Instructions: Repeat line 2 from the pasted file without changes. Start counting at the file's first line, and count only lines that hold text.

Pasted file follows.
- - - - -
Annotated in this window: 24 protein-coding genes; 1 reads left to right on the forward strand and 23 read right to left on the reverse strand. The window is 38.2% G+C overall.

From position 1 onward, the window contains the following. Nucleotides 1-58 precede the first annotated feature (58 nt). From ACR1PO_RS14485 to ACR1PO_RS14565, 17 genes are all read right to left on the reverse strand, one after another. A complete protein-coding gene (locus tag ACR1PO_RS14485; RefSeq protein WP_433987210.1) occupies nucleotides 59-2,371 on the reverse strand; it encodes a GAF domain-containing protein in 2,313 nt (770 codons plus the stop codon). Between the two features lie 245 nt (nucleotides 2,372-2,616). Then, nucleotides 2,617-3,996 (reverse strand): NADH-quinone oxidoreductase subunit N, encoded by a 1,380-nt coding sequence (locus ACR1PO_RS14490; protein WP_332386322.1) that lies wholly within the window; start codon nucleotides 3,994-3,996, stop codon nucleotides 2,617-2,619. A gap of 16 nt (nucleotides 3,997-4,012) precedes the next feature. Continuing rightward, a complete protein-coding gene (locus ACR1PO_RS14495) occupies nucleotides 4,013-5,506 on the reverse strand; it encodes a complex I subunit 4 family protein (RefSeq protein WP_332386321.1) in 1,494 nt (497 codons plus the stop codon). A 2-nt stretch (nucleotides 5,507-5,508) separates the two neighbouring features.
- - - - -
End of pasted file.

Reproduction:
From position 1 onward, the window contains the following. Nucleotides 1-58 precede the first annotated feature (58 nt). From ACR1PO_RS14485 to ACR1PO_RS14565, 17 genes are all read right to left on the reverse strand, one after another. A complete protein-coding gene (locus tag ACR1PO_RS14485; RefSeq protein WP_433987210.1) occupies nucleotides 59-2,371 on the reverse strand; it encodes a GAF domain-containing protein in 2,313 nt (770 codons plus the stop codon). Between the two features lie 245 nt (nucleotides 2,372-2,616). Then, nucleotides 2,617-3,996 (reverse strand): NADH-quinone oxidoreductase subunit N, encoded by a 1,380-nt coding sequence (locus ACR1PO_RS14490; protein WP_332386322.1) that lies wholly within the window; start codon nucleotides 3,994-3,996, stop codon nucleotides 2,617-2,619. A gap of 16 nt (nucleotides 3,997-4,012) precedes the next feature. Continuing rightward, a complete protein-coding gene (locus ACR1PO_RS14495) occupies nucleotides 4,013-5,506 on the reverse strand; it encodes a complex I subunit 4 family protein (RefSeq protein WP_332386321.1) in 1,494 nt (497 codons plus the stop codon). A 2-nt stretch (nucleotides 5,507-5,508) separates the two neighbouring features.